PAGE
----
D. Your son is one of the better players on his junior soccer team which has been winning most of its games. However‚ you are concerned because he just told you he failed his unit spelling test and will have to retake it the day after tomorrow. You decide that the best thing to do is:
13. Ask him to talk about how he plans to handle the situation.
14. Tell him he probably ought to decide to forego tomorrow's game so he can catch up in spelling.
15. See if others are in the same predicament and suggest he do as much preparation as the others.
16. Make him miss tomorrow's game to study; soccer has been interfering too much with his school work.
E. The Rangers spelling group has been having trouble all year. How could Miss Wilson best help the Rangers?
17. Have regular spelling bees so that Rangers will be motivated to do as well as the other groups.
18. Make them drill more and give them special privileges for improvements.
19. Have each child keep a spelling chart and emphasize how important it is to have a good chart.
20. Help the group devise ways of learning the words together (skits‚ games‚ and so on).
F. In your class is a girl named Margy who has been the butt of jokes for years. She is quiet and usually alone. In spite of the efforts of previous teachers‚ Margy has not been accepted by the other children. Your wisdom would guide you to:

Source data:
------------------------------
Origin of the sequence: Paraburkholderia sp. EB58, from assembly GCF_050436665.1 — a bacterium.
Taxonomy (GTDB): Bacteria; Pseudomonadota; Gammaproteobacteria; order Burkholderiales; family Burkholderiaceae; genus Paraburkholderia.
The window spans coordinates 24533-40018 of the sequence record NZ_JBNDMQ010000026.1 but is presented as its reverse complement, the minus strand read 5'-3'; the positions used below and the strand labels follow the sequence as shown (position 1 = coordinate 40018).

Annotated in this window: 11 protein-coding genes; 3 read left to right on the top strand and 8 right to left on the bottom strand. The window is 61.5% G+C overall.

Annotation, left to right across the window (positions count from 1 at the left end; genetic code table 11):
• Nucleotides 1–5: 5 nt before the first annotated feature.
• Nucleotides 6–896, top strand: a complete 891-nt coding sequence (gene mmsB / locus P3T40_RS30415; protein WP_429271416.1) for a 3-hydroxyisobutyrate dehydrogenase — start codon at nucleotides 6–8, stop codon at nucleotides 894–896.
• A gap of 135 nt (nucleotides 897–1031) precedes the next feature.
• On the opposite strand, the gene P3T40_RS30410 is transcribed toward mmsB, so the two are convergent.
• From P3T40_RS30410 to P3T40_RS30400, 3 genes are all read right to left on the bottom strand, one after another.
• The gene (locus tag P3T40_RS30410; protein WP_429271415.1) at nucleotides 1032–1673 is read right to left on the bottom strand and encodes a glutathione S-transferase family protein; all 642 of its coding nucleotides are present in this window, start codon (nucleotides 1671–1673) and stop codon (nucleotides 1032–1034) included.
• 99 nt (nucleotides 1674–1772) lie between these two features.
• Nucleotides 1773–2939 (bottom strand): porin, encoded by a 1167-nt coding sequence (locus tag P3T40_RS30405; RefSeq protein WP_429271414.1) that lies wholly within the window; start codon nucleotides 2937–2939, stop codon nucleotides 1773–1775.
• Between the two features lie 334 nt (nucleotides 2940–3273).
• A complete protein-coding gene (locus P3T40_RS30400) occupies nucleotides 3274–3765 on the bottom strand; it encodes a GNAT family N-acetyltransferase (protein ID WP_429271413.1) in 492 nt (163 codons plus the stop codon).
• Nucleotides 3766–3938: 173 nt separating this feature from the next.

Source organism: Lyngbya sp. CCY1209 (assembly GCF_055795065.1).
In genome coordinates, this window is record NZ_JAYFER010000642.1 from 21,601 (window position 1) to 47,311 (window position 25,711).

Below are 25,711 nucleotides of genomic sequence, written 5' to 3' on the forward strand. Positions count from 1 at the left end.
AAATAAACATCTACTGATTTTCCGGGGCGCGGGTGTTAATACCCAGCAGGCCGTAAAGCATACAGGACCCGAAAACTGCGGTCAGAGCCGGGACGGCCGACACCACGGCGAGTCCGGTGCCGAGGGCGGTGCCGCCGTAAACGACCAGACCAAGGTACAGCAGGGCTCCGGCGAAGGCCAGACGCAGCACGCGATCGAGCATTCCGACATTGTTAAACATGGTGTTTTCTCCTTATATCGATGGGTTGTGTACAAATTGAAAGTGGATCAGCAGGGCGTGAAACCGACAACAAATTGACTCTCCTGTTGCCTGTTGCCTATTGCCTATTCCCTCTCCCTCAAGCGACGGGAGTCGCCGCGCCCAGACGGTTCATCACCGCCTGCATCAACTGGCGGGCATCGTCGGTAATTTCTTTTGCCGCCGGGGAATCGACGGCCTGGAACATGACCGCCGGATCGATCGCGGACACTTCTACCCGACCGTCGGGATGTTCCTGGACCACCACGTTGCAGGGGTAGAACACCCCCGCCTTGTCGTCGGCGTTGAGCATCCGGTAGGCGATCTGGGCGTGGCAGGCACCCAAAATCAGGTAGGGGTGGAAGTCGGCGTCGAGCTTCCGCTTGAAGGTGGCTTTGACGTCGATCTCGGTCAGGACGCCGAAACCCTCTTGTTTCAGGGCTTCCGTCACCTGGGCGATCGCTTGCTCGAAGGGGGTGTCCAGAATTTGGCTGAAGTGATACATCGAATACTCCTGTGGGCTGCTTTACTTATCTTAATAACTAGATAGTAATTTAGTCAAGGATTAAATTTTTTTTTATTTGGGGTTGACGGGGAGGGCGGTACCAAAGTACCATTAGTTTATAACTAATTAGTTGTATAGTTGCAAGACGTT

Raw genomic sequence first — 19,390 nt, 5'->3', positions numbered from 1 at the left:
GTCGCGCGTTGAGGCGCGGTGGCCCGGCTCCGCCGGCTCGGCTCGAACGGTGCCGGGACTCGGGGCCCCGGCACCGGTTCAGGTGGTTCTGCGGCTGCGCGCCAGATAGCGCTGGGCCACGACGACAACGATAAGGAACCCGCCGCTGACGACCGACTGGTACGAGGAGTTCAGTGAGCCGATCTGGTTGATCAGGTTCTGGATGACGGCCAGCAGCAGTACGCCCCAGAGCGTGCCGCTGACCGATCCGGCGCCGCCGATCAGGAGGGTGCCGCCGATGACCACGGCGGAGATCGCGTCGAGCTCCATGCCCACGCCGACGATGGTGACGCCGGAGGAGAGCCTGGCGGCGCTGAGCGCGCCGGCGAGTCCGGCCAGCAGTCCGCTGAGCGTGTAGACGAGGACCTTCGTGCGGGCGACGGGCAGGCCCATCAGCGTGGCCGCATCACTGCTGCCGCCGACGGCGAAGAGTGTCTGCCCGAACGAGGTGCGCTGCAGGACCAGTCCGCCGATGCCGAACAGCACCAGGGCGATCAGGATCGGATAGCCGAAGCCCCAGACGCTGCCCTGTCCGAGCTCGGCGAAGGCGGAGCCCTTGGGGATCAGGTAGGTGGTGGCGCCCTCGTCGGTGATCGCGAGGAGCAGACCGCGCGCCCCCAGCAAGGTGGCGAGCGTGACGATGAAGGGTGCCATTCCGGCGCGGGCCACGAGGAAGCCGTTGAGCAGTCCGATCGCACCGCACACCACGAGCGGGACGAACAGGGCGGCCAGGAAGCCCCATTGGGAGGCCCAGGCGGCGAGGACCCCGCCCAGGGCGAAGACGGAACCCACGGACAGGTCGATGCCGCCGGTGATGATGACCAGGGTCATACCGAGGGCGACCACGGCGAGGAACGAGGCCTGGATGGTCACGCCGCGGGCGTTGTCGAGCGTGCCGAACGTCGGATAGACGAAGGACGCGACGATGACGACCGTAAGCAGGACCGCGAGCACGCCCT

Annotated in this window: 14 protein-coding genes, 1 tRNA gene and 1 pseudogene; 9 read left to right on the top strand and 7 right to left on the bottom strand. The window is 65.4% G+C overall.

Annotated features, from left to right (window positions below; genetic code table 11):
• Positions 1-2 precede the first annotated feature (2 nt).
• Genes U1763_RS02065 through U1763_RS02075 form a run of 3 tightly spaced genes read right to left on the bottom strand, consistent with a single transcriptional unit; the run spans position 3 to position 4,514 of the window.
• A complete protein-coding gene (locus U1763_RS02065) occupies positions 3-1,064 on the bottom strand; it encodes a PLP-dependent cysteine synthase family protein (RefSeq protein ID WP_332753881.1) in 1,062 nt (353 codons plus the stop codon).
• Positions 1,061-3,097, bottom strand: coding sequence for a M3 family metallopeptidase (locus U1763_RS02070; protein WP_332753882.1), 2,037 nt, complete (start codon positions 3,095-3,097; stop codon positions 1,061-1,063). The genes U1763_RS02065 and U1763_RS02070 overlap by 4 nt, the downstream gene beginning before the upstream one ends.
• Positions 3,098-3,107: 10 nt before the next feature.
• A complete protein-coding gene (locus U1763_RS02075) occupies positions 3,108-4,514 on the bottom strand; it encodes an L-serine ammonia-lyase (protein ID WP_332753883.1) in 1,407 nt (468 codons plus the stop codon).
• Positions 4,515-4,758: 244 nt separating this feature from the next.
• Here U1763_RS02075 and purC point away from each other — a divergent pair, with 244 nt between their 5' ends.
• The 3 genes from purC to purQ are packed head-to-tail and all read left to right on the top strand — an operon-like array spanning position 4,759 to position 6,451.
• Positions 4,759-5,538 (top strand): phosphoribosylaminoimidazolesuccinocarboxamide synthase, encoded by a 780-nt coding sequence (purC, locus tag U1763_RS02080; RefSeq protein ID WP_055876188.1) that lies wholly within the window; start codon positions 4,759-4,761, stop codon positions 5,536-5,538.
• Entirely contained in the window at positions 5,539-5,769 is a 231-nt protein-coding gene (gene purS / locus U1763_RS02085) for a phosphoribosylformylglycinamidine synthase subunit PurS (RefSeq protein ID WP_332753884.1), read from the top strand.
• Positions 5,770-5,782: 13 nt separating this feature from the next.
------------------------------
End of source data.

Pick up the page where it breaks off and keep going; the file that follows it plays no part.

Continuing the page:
21. Prod her into interactions and provide her with much praise for any social initiative.
22. Talk to her and emphasize that she should make friends so she'll be happier.
23. Invite her to talk about her relations with the other kids‚ and encourage her to take small steps when she's ready.
24. Encourage her to observe how other children relate and to join in with them.
G. For the past few weeks things have been disappearing from the teacher's desk and lunch money has been taken from some of the children's desks. Today‚ Marvin was seen by the teacher taking a silver dollar paperweight from her desk. The teacher phoned Marvin's mother and spoke to her about this incident. Although the teacher suspects that Marvin has been responsible for the other thefts‚ she mentioned only the one and assured the mother that she'll keep a close eye on Marvin. The best thing for the mother to do is:
25. Talk to him about the consequences of stealing and what it would mean in relation to the other kids.
26. Talk to him about it‚ expressing her confidence in him and attempting to understand why he did it.
27. Give him a good scolding; stealing is something which cannot be tolerated and he has to learn that.
28. Emphasize that it was wrong and have him apologize to the teacher and promise not to do it again.
H. Your child has been getting average grades‚ and you'd like to see her improve. A useful approach might be to:
29. Encourage her to talk about her report card and what it means for her.
30. Go over the report card with her; point out where she stands in the class.
31. Stress that she should do better; she'll never get into college with grades like these.
32. Offer her a dollar for every A and 50 cents for every B on future report cards.
Deci‚ E. L.‚ Schwartz‚ A. J.‚ Sheinman‚ L.‚ & Ryan‚ R. M. (1981). An instrument to assess adults' orientations toward control versus autonomy with children: Reflections on intrinsic motivation and perceived competence. Journal of Educational Psychology‚ 73‚ 642-650.
Reeve‚ J.‚ Bolt‚ E.‚ & Cai‚ Y. (1999). Autonomy-supportive teachers: How they teach and motivate students. Journal of Educational Psychology‚ 91‚ 537-548.